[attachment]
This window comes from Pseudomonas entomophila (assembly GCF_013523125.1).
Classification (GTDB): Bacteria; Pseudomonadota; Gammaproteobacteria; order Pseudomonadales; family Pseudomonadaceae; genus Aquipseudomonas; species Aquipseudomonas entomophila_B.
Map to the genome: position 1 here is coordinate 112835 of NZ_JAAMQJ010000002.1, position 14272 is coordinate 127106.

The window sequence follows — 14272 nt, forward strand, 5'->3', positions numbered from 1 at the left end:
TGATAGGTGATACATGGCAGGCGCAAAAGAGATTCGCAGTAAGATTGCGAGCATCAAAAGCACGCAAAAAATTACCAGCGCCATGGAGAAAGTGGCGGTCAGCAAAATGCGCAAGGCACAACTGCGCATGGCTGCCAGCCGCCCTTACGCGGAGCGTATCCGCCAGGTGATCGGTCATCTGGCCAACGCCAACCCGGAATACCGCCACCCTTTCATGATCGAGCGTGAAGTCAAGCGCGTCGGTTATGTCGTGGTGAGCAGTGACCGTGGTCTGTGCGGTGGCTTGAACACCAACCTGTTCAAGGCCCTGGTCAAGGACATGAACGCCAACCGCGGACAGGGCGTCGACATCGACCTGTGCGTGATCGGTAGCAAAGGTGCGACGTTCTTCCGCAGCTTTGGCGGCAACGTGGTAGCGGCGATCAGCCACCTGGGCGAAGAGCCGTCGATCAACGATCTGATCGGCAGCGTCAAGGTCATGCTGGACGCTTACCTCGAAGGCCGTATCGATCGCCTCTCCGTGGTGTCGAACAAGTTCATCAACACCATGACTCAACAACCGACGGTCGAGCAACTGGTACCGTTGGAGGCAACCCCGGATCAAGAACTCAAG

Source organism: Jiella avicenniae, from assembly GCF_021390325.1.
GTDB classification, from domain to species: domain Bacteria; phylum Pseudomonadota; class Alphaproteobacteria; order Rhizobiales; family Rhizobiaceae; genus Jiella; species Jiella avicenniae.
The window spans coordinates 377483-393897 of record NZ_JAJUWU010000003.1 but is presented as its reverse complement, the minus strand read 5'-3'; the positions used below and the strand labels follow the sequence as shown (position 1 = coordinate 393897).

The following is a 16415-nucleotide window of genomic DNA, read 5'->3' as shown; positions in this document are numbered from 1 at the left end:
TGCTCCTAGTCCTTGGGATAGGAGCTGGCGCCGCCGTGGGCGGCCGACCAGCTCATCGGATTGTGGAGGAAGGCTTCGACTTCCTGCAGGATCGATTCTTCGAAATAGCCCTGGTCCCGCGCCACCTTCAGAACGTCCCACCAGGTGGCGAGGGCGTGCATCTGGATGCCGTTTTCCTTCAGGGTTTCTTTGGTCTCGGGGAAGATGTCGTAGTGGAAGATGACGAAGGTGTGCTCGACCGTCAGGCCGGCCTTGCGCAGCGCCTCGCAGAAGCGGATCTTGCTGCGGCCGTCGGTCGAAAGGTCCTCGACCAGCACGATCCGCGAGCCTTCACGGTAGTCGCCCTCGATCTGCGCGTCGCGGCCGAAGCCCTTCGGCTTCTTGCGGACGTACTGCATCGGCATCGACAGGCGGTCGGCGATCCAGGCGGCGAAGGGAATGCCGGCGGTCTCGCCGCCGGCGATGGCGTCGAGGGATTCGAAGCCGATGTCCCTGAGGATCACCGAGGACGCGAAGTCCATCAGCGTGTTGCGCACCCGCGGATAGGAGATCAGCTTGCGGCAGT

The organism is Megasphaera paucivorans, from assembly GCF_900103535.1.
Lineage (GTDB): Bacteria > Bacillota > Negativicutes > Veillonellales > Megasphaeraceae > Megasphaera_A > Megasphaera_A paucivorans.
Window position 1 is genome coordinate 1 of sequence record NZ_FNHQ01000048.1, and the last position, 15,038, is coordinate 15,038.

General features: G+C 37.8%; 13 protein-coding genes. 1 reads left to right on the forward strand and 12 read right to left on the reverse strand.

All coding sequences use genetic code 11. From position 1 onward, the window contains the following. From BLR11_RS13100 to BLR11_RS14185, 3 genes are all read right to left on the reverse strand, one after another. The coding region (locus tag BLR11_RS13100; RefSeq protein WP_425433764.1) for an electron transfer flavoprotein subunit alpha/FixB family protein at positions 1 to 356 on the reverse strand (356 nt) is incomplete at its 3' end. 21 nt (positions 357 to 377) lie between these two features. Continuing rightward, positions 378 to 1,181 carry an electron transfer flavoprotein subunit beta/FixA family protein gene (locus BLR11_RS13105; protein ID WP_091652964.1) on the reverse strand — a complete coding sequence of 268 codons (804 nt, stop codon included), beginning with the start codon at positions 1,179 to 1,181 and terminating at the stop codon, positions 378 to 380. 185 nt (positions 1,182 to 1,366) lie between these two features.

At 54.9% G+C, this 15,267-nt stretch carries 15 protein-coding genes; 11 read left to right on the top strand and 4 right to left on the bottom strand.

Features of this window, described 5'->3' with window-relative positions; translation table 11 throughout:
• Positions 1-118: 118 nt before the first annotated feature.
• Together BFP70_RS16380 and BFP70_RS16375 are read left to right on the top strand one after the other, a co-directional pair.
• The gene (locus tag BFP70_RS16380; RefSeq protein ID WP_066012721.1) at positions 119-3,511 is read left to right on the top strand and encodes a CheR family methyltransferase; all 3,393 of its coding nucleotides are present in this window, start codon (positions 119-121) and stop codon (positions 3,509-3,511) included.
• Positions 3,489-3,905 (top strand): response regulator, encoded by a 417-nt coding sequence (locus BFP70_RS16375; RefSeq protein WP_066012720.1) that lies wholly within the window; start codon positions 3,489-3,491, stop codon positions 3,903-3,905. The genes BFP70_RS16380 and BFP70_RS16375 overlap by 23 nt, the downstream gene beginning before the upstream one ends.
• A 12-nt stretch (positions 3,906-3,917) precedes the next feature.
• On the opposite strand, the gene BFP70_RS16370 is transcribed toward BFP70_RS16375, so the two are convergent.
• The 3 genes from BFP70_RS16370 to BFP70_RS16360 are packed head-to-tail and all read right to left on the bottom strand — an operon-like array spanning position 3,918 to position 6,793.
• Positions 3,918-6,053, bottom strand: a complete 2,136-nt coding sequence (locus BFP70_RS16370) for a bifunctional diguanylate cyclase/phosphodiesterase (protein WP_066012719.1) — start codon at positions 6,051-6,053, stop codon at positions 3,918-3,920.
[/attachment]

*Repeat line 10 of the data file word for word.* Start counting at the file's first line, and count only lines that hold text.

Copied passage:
TGCTCCTAGTCCTTGGGATAGGAGCTGGCGCCGCCGTGGGCGGCCGACCAGCTCATCGGATTGTGGAGGAAGGCTTCGACTTCCTGCAGGATCGATTCTTCGAAATAGCCCTGGTCCCGCGCCACCTTCAGAACGTCCCACCAGGTGGCGAGGGCGTGCATCTGGATGCCGTTTTCCTTCAGGGTTTCTTTGGTCTCGGGGAAGATGTCGTAGTGGAAGATGACGAAGGTGTGCTCGACCGTCAGGCCGGCCTTGCGCAGCGCCTCGCAGAAGCGGATCTTGCTGCGGCCGTCGGTCGAAAGGTCCTCGACCAGCACGATCCGCGAGCCTTCACGGTAGTCGCCCTCGATCTGCGCGTCGCGGCCGAAGCCCTTCGGCTTCTTGCGGACGTACTGCATCGGCATCGACAGGCGGTCGGCGATCCAGGCGGCGAAGGGAATGCCGGCGGTCTCGCCGCCGGCGATGGCGTCGAGGGATTCGAAGCCGATGTCCCTGAGGATCACCGAGGACGCGAAGTCCATCAGCGTGTTGCGCACCCGCGGATAGGAGATCAGCTTGCGGCAGT